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Re: [css3-text] Comments on hyphenation

From: Brad Kemper <brad.kemper@gmail.com>
Date: Mon, 16 May 2011 13:44:37 -0700
Message-Id: <B8EB9EA4-D52F-4E4F-B14B-FBFDA70942CE@gmail.com>
Cc: "robert@ocallahan.org" <robert@ocallahan.org>, Mathias Nater <mathiasnater@gmail.com>, "www-style@w3.org" <www-style@w3.org>
To: Jonathan Kew <jonathan@jfkew.plus.com>


On May 16, 2011, at 9:02 AM, Jonathan Kew <jonathan@jfkew.plus.com> wrote:

> On 16 May 2011, at 16:28, Brad Kemper wrote:
> 
>> 
>> On May 16, 2011, at 5:56 AM, Robert O'Callahan wrote:
>> 
>>> I'm not too excited about implementing hyphenate-resource. It seems unlikely to me that a significant number of Web developers will bother developing and deploying their own hyphenation dictionaries.
>> 
>> I think it would be very useful for authors to be able to include their own supplemental hyphenation dictionaries, containing words they use in their industry, brand names, product names, jargon, etc. that wouldn't be in any built-in resource or algorithm. Is that what we are talking about here?
> 
> I'd consider this an application for a hyphenation-exceptions list, which would be a different kind of resource from the main hyphenation patterns used by TeX- or libhyphen-style algorithms.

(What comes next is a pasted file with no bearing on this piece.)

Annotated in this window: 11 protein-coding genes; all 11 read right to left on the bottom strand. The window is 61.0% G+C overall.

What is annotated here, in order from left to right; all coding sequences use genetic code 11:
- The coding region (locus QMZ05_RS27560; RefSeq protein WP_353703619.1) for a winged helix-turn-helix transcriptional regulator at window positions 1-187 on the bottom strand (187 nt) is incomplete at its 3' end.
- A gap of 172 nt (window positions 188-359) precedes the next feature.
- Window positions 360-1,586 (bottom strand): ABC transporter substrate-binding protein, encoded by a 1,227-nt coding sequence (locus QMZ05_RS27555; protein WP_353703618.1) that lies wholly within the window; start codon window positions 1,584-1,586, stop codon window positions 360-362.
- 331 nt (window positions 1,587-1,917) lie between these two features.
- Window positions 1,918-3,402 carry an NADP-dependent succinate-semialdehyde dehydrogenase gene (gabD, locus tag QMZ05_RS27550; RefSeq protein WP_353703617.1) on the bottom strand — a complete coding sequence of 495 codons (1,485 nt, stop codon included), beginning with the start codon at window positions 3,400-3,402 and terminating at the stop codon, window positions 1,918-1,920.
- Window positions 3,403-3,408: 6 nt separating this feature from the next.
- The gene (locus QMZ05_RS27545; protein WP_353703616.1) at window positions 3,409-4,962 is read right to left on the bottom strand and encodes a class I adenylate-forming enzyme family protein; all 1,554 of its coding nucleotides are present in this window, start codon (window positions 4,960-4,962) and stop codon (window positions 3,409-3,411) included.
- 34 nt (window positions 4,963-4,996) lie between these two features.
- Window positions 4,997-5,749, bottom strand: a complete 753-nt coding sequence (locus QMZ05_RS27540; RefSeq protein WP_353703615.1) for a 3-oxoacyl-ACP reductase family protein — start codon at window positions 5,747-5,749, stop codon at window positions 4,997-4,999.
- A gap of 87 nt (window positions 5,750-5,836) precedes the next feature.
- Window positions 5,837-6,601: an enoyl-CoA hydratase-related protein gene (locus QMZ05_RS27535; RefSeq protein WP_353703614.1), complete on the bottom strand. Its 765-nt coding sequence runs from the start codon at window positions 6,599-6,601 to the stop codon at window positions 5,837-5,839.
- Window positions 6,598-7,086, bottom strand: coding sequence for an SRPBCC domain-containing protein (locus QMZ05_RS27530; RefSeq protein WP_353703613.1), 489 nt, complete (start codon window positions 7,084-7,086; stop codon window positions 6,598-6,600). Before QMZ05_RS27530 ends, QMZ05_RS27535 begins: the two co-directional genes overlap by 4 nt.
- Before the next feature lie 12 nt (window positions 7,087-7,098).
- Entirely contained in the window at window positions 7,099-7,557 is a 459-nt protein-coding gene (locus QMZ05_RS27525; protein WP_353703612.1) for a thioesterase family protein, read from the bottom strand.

> 
> I don't think it's practical to combine author-provided TeX-style hyphenation patterns "on the fly" with the browser's built-in patterns, nor is it realistic to expect authors to know how to specify such patterns and understand their interaction with the standard ones. An "exceptions list" that overrides the built-in hyphenation for specific words only is simple, understandable, and adequate for this need.

Could that still be an external resource? Something that could be exported from another piece of software and linked to? It doesn't seem like the kind of thing a web designer would often want to edit himself by hand, especially if it ended up being a not-tiny list.  
> 
Received on Monday, 16 May 2011 20:45:15 GMT

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